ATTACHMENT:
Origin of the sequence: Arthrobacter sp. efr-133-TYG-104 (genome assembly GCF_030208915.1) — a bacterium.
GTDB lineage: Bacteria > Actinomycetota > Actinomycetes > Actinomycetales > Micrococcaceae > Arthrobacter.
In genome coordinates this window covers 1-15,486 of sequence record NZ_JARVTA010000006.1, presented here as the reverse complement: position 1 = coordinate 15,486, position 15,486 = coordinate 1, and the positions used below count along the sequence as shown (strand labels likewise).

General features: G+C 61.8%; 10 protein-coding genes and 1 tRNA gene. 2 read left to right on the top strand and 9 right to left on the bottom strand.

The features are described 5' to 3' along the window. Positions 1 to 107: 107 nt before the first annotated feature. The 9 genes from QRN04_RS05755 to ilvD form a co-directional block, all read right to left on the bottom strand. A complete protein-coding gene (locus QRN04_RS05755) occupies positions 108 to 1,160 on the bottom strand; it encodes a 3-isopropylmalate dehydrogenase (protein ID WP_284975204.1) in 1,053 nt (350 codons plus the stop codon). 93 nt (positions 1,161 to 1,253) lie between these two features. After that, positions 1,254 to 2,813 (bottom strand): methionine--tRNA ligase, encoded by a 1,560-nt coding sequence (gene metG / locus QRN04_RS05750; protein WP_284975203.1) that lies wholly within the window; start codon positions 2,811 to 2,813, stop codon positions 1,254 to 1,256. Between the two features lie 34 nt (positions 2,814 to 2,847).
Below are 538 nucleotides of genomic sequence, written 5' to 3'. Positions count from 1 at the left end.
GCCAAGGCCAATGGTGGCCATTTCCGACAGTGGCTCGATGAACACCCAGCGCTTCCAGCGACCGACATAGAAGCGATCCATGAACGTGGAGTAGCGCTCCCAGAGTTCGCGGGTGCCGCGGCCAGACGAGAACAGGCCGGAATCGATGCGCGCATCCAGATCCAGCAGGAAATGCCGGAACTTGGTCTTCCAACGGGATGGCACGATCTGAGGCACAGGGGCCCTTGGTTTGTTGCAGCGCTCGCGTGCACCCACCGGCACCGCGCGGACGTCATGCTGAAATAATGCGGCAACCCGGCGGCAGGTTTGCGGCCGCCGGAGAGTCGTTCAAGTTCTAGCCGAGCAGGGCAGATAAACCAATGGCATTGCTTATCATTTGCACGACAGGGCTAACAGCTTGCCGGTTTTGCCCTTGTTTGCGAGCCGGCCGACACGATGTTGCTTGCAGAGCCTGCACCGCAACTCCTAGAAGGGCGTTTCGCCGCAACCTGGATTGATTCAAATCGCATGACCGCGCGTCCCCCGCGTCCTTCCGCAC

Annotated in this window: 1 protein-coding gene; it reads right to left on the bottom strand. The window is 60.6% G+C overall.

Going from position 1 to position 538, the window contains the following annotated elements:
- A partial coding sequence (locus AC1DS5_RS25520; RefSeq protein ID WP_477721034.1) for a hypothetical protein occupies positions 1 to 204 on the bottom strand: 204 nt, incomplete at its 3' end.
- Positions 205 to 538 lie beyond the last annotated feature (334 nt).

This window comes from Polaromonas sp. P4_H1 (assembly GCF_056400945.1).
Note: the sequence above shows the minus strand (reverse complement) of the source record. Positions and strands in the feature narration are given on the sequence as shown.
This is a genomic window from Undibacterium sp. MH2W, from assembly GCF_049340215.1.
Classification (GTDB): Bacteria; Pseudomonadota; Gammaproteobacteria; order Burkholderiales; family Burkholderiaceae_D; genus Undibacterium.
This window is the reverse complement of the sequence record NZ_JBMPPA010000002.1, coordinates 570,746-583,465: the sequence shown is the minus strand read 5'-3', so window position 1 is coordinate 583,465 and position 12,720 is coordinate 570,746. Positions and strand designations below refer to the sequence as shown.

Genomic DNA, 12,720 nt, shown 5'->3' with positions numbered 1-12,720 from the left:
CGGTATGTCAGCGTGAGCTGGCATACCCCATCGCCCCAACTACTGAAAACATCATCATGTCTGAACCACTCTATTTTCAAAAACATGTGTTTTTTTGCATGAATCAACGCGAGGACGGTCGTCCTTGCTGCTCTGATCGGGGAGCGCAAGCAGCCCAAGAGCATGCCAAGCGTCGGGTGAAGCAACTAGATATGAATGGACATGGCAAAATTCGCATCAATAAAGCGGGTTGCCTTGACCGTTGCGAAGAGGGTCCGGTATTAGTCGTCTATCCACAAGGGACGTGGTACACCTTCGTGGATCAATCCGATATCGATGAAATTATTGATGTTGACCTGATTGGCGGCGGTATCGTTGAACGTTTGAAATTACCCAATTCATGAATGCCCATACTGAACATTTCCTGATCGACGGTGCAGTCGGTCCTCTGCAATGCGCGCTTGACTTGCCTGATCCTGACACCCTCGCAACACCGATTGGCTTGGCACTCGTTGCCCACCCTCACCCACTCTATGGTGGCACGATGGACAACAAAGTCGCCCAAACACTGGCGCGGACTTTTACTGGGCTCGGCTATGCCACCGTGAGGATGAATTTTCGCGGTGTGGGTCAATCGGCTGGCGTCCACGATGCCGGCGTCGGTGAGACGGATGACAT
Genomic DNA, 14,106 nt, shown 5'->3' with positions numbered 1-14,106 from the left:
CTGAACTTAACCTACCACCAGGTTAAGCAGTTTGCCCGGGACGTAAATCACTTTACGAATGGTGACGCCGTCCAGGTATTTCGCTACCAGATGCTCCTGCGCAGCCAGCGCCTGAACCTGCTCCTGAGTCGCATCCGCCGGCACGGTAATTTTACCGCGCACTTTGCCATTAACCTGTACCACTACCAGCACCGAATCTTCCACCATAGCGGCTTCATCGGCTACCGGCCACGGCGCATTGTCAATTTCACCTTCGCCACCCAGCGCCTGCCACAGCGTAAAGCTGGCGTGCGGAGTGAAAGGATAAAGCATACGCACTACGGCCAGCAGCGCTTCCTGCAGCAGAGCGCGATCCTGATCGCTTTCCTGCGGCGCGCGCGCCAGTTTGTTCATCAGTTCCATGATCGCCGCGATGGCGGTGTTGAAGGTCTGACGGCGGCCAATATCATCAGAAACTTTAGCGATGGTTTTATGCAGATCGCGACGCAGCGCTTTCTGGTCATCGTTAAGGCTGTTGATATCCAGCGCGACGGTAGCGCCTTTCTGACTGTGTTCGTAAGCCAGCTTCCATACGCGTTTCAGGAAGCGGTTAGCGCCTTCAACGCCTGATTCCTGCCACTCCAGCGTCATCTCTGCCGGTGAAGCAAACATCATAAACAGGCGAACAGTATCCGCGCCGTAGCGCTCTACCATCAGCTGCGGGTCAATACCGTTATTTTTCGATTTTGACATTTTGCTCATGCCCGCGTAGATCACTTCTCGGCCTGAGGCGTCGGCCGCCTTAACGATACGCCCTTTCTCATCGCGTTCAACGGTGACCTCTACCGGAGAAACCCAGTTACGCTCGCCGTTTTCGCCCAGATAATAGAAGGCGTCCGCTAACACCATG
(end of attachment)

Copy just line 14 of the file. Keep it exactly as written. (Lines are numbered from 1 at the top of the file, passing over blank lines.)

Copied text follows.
This is a genomic window from Undibacterium sp. MH2W, from assembly GCF_049340215.1.